- Animal-assisted therapy (AAT) encourages physical and mental activity.
- AAT increases positive emotions and decreases negative behaviors.
- AAT provides seniors with a locus of control.
Psychology Today defines animal-assisted therapy as:
A therapeutic intervention that incorporates animals, such as horses, dogs, cats, and birds, into the treatment plan. The client, therapist, and animal work together in therapeutic activities that are outlined in a treatment plan, with clear goals for change, measurable objectives, and the expectation of identifiable progress toward the treatment goals.
Research suggests that animal-assisted therapy can positively impact the quality of life of the elderly. This is particularly relevant for those living alone or in long-term care facilities.
When considering animal-assisted therapy for seniors, it’s important to assess factors such as cost, animal behavior, training, allergies, other health factors, the risk of falling, and other safety concerns. When appropriate (such as for seniors with serious illnesses or living in a long-term care facility), have the animal screened and approved by a professional veterinarian. Work with someone who is Animal-Assisted Therapy certified or obtain the certification yourself.
Here are seven benefits of animal-assisted therapy for seniors, with references from my book How to Communicate Effectively with Seniors.
1. Increase Physical Activity–Whether walking around the block with a dog, playing (i.e., stick with a dog or string with a cat), feeding and brushing, or petting and cuddling, interactions with animals encourage greater mobility and reflex and reduce sluggishness.
2. Increase Mental Activity–Animal-assisted therapy can encourage mental acuity and problem-solving skills, such as teaching a dog a new trick or a new act of obedience.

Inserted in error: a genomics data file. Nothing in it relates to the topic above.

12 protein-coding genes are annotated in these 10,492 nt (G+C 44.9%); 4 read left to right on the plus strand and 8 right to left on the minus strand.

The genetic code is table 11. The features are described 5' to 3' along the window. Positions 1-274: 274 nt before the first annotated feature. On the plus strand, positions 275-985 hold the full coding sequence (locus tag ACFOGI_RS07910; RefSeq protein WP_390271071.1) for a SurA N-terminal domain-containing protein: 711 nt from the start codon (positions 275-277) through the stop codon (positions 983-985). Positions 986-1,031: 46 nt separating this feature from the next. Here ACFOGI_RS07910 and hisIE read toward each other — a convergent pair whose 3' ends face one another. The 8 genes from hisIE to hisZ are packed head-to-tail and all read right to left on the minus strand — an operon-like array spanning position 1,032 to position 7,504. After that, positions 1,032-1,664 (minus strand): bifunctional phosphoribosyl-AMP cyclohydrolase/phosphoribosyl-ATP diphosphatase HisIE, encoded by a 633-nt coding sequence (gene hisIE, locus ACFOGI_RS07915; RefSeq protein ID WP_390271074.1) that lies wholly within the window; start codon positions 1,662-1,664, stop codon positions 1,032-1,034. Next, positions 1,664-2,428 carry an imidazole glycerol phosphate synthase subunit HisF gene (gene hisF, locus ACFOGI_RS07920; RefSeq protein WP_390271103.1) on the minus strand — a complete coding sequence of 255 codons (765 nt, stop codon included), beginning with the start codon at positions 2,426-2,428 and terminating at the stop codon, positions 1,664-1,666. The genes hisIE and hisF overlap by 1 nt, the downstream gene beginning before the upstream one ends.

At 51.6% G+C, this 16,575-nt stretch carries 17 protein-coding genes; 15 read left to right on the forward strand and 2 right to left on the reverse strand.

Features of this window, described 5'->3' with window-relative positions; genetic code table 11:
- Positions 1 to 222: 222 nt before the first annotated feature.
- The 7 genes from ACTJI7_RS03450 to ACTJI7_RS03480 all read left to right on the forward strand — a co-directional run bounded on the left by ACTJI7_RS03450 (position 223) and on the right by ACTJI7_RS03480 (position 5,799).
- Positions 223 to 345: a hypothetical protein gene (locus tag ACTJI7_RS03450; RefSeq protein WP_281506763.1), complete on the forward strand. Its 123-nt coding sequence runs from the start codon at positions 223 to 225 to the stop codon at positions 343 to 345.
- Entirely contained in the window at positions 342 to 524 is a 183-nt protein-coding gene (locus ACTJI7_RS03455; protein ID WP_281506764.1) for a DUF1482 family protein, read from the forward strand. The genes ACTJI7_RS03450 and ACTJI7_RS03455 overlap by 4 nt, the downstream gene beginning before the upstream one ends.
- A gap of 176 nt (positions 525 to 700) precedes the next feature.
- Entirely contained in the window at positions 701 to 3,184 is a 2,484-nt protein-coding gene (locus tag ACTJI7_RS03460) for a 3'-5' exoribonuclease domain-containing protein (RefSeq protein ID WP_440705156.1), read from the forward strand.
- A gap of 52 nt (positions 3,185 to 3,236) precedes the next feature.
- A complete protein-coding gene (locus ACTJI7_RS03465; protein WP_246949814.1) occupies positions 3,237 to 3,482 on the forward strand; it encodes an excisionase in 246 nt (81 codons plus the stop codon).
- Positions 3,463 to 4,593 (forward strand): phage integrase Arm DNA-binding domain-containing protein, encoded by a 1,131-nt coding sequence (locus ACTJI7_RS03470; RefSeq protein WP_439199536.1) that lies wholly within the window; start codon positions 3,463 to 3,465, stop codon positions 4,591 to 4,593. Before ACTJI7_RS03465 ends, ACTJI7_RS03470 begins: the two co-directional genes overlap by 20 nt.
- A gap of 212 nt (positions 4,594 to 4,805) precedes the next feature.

3. Increase Communication–Talking to animals has psychological benefits. Communicating with animals can be amusing, cathartic, and healing. This is especially important for older adults who are quiet and/or solitary. Interacting with animals inevitably calls for some type of verbal speech. Such human-to-animal verbalization may, in turn, facilitate more human-to-human speech. For caretakers of the elderly, asking friendly questions about their pets can be a great conversation starter.
4. Increase Positive & Decrease Negative Emotions–The emotional benefits of animal-assisted therapy are well established. AAT can increase bonding and security and decrease stress and anxiety. Interacting with animals can be a positive distraction in alleviating the elderly’s worries and discomforts.
5. Increase Affection & Decrease Loneliness–Related to the points above, a significant benefit of senior-animal interaction is the increase of emotional connectedness and decreased isolation. This can occur even with basic activities (i.e., petting a cat or dog; or feeding fish or bird). Simple interactions with animals can often bring a smile to an elderly’s face.
6. Decrease Negative Behaviors–When the pairing is suitable, the positive emotional impact of an animal may, in turn, reduce the senior’s negative expressions, such as anger, outburst, and irritation.
7. Increased Locus of Control–With a well-trained or well-behaved animal, ATT can increase the elderly’s sense of locus of control (having control over one’s life and environment) and reduce powerlessness and helplessness. This can occur with simple acts such as a dog trotting into the room or a cat meowing when their names are called. The act of feeding an animal also gives an older adult a sense of responsibility and relevance.
For tips on how to communicate successfully with seniors, see references below.
© 2022 by Preston C. Ni. All rights reserved worldwide. Copyright violation may subject the violator to legal prosecution.
Ni, Preston. How to Communicate Effectively with Seniors. PNCC. (2014).
Ni, Preston. How to Communicate Effectively and Handle Difficult People — 2nd Edition. PNCC. (2006).
Ni, Preston. How to Let Go of Negative Thoughts and Emotions. PNCC. (2014)
Banks M., Banks W. The Effects of Animal-Assisted Therapy on Loneliness in an Elderly Population in Long-Term Care Facilities. J Gerontol A Biol Sci Med Sci. (2002).
Cherniack, E., Cherniack, A. The Benefit of Pets and Animal-Assisted Therapy to the Health of Older Individuals. Curr Gerontol Geriatr Res. (2014)
Gee, N., Mueller, M., Curl, A. Psychol. Human–Animal Interaction and Older Adults: An Overview (2017)
Kingwell B., Lomdahl A., Anderson W. Presence of a Pet Dog and Human Cardiovascular Responses to Mild Mental Stress. Clin Autonom Res. (2001).